By the time the first series of Girls on Top was airing, Tracey Ullman was already in talks with American television networks about the possibility of her own solo project. This would eventually result in the acclaimed The Tracey Ullman Show, a superb series of offbeat playlets (some possibly derived from the abandoned series mooted during the interruption to production of Girls on Top) that ran on Fox between 1987 and 1990, and has since been somewhat overshadowed by the fact that it also provided the launch pad for the success of The Simpsons.

These negotiations precluded the possibility of Ullman appearing in the second series of Girls on Top, recorded in the early summer of 1986, but rather than replace her, the remaining three opted instead to write Candice out. Ullman was ultimately available to record a small amount of material for the first episode, but her absence would leave the second series sorely lacking when it finally appeared in October 1986. The problem with the new batch of six episodes, which commenced on 30 October in the same timeslot, was not simply that they missed Candice and her glitzy fantasy world, but that the other characters had also been noticeably reshaped to cover the gap – Shelley’s brashness and confidence noticeably toned down, Amanda revealed to be unexpectedly weak-willed and easily manipulated by men, and most jarringly of all Jennifer becoming some sort of a mutedly scheming bitch, siding with whichever of the others she stood to gain the most from. This resulted in a muddled dynamic with less inspired interplay between the flatmates.

In fairness, the writers may simply have not been able to lavish enough time and energy onto the new scripts (work on which was already underway before the first batch had even aired) as they had for the first series, and indeed Dawn French hinted at this when interviewed for Roger Wilmut’s history of Alternative Comedy, Didn’t You Kill My Mother-In-Law?. Girls on Top appears to have been somewhat rushed back into production to capitalise on its success, and during the short break between series Wax was engaged on a number of other writing projects, while French and Saunders (the latter of whom also had her first child during this time) were hard at work both on Ben Elton’s lavishly-produced BBC sitcom Happy Families (also produced by Paul Jackson) and their own superior The Comic Strip Presents … film “Consuela”.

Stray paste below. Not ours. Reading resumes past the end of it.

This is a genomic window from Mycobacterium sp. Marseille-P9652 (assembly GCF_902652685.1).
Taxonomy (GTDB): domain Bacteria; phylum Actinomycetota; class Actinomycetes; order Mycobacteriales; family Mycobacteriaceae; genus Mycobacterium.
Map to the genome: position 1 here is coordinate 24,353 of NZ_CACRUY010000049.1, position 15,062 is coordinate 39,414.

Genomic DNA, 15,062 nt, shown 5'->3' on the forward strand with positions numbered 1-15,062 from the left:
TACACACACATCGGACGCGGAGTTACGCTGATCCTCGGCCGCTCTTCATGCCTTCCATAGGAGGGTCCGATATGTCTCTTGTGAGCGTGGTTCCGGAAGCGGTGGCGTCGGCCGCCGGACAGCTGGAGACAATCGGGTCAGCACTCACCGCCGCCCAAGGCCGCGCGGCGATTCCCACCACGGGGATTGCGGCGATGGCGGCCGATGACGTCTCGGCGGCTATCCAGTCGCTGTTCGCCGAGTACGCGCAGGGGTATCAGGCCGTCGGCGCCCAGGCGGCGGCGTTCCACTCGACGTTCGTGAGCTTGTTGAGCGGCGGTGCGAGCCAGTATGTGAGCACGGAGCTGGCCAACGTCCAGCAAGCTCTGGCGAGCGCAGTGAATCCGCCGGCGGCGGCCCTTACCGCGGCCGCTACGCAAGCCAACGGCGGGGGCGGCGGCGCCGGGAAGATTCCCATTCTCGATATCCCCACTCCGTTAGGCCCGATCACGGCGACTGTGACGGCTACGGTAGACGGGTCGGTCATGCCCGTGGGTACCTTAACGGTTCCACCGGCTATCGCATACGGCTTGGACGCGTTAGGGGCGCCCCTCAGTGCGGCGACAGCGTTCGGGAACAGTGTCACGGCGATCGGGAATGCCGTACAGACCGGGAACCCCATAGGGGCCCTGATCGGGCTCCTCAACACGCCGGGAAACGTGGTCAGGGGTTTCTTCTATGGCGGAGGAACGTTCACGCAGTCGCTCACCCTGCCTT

Ultimately, whatever the reasons for it were, the second series was a massive comedown after the offbeat vulgar charm of the first. This is not to say it does not have its moments – the first episode in which Amanda and Shelley are both accused of murdering Candice by assisting one of her “mystery” illnesses (in fact she had run away to marry a rich nobleman, suggesting yet another of her apparent delusions may have been realistic after all) is well up to standard, while others featured entertaining guest appearances by Harry Enfield, John Sessions, Hugh Laurie, and former Soap star Katherine Helmond in an arresting turn as Shelley’s mother – but as a whole it failed to work as well as the previous outing. Even the theme song, remixed to remove Ullman’s vocals, seemed a pale shadow of its former self.

With the final episode featuring the main characters apparently killed in an explosion – yet another unintentional but widely-derided echo of The Young OnesGirls on Top made its final appearance on 11 December 1986. Despite never giving an inch in terms of the strength of its content, the success of the show in its unlikely timeslot did much to make this new strain of comedy acceptable in the eyes of the wider viewing public. It also acted as a springboard for the cast to find their way into similar areas. Even aside from Ullman’s phenomenal success in America, French and Saunders finally secured a headlining series of their own which rapidly elevated from an offbeat cult favourite into one of the BBC’s biggest ratings draws, while Wax would soon find her way into mainstream light entertainment via a string of documentary and chat show assignments for Channel 4.

However, this success did not extend to all parties involved – early the following year, Central attempted to fill the Girls on Top-shaped hole in their output with the similarly conceived Hardwicke House, and found themselves with one of the biggest misjudgements in broadcasting history.

Sadly, nowadays Girls on Top seems to be generally regarded as something of a poor relation of the alternative comedy boom. Perhaps this isn’t so surprising, given the lacklustre second series was seen – and by association judged – by far more people than the genuinely very good first. But at least initially it was a sterling effort from four developing talents (five, if you count Ben Elton) and deserves slightly more respect than its reputation might suggest. Yet arguably the biggest laugh of the entire series was that, having been shunned by television virtually outright for so long, Dawn French and Jennifer Saunders beat their contemporaries into the mainstream schedules by some distance.